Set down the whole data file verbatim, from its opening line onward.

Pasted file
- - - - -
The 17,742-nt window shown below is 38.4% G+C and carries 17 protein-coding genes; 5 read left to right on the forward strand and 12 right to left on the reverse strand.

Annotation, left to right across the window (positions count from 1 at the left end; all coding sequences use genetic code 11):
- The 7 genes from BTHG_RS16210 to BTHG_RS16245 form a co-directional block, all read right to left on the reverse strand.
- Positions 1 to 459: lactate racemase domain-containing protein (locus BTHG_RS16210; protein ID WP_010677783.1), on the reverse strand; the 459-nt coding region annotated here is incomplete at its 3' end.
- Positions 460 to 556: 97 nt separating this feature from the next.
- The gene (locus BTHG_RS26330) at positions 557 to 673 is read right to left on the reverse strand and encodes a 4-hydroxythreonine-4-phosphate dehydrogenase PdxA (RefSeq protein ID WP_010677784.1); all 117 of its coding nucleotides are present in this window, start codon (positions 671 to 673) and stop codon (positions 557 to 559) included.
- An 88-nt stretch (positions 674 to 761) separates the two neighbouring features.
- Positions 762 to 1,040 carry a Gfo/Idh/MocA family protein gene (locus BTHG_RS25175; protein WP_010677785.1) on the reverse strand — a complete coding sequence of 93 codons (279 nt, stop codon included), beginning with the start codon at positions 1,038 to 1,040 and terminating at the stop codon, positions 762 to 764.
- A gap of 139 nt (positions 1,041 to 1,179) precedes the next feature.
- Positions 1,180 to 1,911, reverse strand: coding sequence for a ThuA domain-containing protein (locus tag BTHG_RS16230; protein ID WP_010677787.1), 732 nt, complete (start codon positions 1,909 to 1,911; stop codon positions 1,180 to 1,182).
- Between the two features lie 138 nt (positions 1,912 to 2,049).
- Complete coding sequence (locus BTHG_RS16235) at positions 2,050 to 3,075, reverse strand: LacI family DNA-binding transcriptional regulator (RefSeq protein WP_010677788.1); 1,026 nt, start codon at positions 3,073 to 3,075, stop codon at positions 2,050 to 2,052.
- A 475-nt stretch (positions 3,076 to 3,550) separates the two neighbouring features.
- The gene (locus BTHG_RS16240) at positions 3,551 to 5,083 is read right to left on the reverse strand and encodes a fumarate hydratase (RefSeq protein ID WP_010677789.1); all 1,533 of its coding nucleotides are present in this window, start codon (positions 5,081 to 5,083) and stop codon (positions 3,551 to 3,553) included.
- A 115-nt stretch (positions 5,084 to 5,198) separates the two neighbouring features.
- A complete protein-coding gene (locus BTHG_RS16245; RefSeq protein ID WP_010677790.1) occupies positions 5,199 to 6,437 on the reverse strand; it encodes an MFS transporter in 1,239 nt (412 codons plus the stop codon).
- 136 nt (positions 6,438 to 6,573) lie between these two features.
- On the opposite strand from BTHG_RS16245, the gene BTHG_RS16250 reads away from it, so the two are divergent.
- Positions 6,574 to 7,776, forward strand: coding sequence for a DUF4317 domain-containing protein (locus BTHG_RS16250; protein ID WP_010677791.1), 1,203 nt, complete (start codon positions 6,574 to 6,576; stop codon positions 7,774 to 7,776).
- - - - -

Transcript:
The 17,742-nt window shown below is 38.4% G+C and carries 17 protein-coding genes; 5 read left to right on the forward strand and 12 right to left on the reverse strand.

Annotation, left to right across the window (positions count from 1 at the left end; all coding sequences use genetic code 11):
- The 7 genes from BTHG_RS16210 to BTHG_RS16245 form a co-directional block, all read right to left on the reverse strand.
- Positions 1 to 459: lactate racemase domain-containing protein (locus BTHG_RS16210; protein ID WP_010677783.1), on the reverse strand; the 459-nt coding region annotated here is incomplete at its 3' end.
- Positions 460 to 556: 97 nt separating this feature from the next.
- The gene (locus BTHG_RS26330) at positions 557 to 673 is read right to left on the reverse strand and encodes a 4-hydroxythreonine-4-phosphate dehydrogenase PdxA (RefSeq protein ID WP_010677784.1); all 117 of its coding nucleotides are present in this window, start codon (positions 671 to 673) and stop codon (positions 557 to 559) included.
- An 88-nt stretch (positions 674 to 761) separates the two neighbouring features.
- Positions 762 to 1,040 carry a Gfo/Idh/MocA family protein gene (locus BTHG_RS25175; protein WP_010677785.1) on the reverse strand — a complete coding sequence of 93 codons (279 nt, stop codon included), beginning with the start codon at positions 1,038 to 1,040 and terminating at the stop codon, positions 762 to 764.
- A gap of 139 nt (positions 1,041 to 1,179) precedes the next feature.
- Positions 1,180 to 1,911, reverse strand: coding sequence for a ThuA domain-containing protein (locus tag BTHG_RS16230; protein ID WP_010677787.1), 732 nt, complete (start codon positions 1,909 to 1,911; stop codon positions 1,180 to 1,182).
- Between the two features lie 138 nt (positions 1,912 to 2,049).
- Complete coding sequence (locus BTHG_RS16235) at positions 2,050 to 3,075, reverse strand: LacI family DNA-binding transcriptional regulator (RefSeq protein WP_010677788.1); 1,026 nt, start codon at positions 3,073 to 3,075, stop codon at positions 2,050 to 2,052.
- A 475-nt stretch (positions 3,076 to 3,550) separates the two neighbouring features.
- The gene (locus BTHG_RS16240) at positions 3,551 to 5,083 is read right to left on the reverse strand and encodes a fumarate hydratase (RefSeq protein ID WP_010677789.1); all 1,533 of its coding nucleotides are present in this window, start codon (positions 5,081 to 5,083) and stop codon (positions 3,551 to 3,553) included.
- A 115-nt stretch (positions 5,084 to 5,198) separates the two neighbouring features.
- A complete protein-coding gene (locus BTHG_RS16245; RefSeq protein ID WP_010677790.1) occupies positions 5,199 to 6,437 on the reverse strand; it encodes an MFS transporter in 1,239 nt (412 codons plus the stop codon).
- 136 nt (positions 6,438 to 6,573) lie between these two features.
- On the opposite strand from BTHG_RS16245, the gene BTHG_RS16250 reads away from it, so the two are divergent.
- Positions 6,574 to 7,776, forward strand: coding sequence for a DUF4317 domain-containing protein (locus BTHG_RS16250; protein ID WP_010677791.1), 1,203 nt, complete (start codon positions 6,574 to 6,576; stop codon positions 7,774 to 7,776).